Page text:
Additionally, the CJEU states that the proprietor can oppose to the importation of the referred products, provided that there are no economic links between him and the third party, in the way that they coordinate their commercial policies or reach an agreement in order to exercise joint control over the use of those marks, so that it is possible for them to determine, directly or indirectly, the goods to which the trade mark is affixed and to control the quality of those goods.
At all events, the CJEU has not decided if in the Schweppes case the doctrine of exhaustion of trade mark rights has to be applied or not, since the ultimate decision on whether the Schweppes Group can oppose to the commercialization in Spain of Schweppes® products manufactured in the UK by Coca-Cola depends exclusively on the national courts and the appraisal of evidence on a case-by-case basis, in view of the evidence submitted by the parties in the proceedings before them, as regards whether or not (i) there is an economic link between Coca-Cola and Schweppes International; (ii) they coordinate their commercial policies; or (iii) have agreed to exercise a joint control over the use of those marks.
David Gómez and Morgan Schaaf, Baylos, Madrid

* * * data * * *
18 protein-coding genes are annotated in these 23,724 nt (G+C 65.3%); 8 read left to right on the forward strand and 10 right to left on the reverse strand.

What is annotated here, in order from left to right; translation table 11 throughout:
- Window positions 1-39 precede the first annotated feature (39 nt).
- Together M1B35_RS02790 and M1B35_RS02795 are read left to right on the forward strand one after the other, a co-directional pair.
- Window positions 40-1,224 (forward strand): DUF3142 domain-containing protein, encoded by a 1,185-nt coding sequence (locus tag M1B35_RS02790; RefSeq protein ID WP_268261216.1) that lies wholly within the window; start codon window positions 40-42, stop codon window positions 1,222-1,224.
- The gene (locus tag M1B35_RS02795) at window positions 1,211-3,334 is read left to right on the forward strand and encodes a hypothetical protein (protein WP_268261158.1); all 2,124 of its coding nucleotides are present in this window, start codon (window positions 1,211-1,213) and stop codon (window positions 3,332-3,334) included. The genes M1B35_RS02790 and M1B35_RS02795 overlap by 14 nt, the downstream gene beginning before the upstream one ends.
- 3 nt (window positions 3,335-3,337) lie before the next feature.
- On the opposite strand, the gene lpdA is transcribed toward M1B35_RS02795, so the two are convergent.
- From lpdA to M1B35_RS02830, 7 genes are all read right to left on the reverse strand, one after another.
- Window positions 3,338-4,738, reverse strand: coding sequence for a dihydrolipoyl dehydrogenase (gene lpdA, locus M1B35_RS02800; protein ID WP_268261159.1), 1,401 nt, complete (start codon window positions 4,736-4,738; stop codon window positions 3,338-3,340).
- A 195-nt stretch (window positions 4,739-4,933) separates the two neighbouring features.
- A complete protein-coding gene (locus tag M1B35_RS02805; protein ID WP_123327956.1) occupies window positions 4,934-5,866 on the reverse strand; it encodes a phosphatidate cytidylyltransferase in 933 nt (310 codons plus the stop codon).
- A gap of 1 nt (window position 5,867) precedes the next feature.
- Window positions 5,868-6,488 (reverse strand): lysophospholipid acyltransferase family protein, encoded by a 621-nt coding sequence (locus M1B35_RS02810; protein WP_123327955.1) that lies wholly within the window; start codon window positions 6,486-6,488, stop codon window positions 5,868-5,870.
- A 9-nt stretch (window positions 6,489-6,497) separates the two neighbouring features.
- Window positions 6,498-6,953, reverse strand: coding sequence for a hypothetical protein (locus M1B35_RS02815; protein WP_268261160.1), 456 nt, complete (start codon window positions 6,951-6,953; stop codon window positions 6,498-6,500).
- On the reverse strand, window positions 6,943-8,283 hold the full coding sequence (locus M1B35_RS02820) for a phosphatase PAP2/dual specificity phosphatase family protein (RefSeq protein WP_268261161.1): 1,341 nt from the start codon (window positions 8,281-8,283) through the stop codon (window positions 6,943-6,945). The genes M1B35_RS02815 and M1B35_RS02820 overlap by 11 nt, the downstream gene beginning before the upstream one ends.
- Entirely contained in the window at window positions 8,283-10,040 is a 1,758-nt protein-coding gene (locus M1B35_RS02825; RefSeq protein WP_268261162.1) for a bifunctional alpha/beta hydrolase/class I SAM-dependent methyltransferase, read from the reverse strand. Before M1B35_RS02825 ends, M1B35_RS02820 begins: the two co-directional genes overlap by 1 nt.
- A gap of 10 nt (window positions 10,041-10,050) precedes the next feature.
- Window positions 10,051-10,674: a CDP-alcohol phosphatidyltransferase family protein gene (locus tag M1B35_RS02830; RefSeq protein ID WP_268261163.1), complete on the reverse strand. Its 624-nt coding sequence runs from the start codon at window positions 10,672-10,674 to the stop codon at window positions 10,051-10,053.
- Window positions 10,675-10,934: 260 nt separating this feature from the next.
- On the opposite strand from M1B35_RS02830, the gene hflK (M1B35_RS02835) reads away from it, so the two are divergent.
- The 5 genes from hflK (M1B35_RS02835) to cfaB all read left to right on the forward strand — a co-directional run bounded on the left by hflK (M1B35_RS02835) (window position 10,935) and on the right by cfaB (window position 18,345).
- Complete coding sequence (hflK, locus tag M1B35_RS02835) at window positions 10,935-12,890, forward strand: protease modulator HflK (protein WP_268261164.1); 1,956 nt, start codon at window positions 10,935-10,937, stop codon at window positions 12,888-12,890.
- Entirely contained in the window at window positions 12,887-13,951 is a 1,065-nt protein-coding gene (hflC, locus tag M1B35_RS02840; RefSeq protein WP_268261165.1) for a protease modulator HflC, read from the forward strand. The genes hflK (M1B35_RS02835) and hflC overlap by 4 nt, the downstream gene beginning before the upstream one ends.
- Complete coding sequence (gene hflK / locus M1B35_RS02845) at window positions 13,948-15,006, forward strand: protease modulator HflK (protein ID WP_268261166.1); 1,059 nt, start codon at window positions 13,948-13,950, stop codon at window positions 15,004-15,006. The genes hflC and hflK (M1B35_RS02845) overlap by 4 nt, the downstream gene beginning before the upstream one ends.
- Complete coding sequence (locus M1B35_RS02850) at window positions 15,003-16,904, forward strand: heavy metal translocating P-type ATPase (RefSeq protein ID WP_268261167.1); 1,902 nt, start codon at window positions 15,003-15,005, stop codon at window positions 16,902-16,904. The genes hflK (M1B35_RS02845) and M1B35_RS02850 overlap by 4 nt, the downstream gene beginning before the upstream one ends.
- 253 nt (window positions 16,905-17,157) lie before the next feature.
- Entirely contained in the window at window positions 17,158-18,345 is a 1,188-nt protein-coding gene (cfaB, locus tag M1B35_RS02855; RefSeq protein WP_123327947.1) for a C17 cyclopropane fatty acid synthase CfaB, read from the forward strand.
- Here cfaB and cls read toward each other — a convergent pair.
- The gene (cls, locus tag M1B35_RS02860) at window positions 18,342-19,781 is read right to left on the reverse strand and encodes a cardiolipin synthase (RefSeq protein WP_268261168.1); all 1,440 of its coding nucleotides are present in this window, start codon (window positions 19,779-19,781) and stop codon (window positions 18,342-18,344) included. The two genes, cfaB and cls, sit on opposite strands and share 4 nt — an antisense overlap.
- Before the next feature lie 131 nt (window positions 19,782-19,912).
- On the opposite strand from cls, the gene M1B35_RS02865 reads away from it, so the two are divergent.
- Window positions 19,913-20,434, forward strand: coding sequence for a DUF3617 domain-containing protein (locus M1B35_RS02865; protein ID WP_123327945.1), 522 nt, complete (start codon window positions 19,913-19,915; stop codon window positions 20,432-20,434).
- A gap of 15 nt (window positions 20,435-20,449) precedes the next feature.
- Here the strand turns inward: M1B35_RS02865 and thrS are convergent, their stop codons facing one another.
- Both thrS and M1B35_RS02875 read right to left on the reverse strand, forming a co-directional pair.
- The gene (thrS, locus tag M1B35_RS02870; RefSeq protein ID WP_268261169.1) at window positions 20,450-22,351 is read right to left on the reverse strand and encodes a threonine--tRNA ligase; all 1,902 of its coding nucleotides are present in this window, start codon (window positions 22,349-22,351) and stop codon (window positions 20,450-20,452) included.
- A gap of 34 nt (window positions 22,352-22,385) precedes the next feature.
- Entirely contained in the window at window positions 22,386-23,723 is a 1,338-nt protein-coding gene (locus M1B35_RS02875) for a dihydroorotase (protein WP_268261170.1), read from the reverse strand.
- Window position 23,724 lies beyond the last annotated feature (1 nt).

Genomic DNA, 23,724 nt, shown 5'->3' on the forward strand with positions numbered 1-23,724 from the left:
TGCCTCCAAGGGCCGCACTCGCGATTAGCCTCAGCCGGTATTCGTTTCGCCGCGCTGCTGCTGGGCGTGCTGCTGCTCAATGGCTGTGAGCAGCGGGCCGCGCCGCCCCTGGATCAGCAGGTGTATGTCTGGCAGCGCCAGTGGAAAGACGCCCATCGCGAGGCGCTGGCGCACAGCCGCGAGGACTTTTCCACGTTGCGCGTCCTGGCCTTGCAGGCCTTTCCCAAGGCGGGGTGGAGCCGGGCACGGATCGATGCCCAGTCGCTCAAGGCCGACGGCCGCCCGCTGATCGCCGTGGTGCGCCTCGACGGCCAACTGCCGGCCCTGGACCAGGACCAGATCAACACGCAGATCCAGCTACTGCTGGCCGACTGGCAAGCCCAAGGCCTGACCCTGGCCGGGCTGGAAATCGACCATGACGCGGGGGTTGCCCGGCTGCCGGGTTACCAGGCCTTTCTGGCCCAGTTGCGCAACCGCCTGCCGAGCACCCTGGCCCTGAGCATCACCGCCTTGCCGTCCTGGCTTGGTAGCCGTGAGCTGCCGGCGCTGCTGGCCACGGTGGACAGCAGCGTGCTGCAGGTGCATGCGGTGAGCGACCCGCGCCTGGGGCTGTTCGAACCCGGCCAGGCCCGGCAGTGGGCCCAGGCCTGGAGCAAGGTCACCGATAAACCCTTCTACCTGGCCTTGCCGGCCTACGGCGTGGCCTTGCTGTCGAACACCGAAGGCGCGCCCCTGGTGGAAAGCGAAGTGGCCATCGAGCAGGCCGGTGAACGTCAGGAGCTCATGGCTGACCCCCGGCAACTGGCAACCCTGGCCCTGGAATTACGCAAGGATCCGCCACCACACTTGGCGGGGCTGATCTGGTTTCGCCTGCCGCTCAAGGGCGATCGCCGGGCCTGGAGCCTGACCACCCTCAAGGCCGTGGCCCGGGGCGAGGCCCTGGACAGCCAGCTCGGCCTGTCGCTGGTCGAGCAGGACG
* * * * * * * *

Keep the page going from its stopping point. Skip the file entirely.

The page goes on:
This case is now back before the Spanish courts. As it clearly deserves the utmost attention, Class 46 will continue to follow its development and we will provide further updates in due course.
For further reading, the case has also been examined in the case law review published by the EUIPO in the January 2018 edition of Alicante News.
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MONDAY, 5 FEBRUARY 2018
New paper on scandalous marks worldwide
If you were at last year's MARQUES Annual Conference, you will almost certainly remember the entertaining and informative session on scandalous marks around the world (pictured right), which was accompanied by a warning and a pair of earplugs for everyone in the audience.
Now the IP Emerging Issues Team has published a paper with tables showing the rules on immoral and scandalous marks in 39 countries.
History, culture, religion and technology all play vital roles in what is deemed morally acceptable in each country of the world. So the Team invited practitioners to respond to a questionnaire regarding permitted and prohibited uses of scandalous, offensive and immoral trade marks in their respective countries.
In particular, they focused on statutes and case law that recognise specific cases of refused marks, and considered which factors were relevant in determining whether a mark was scandalous or considered immoral or offensive.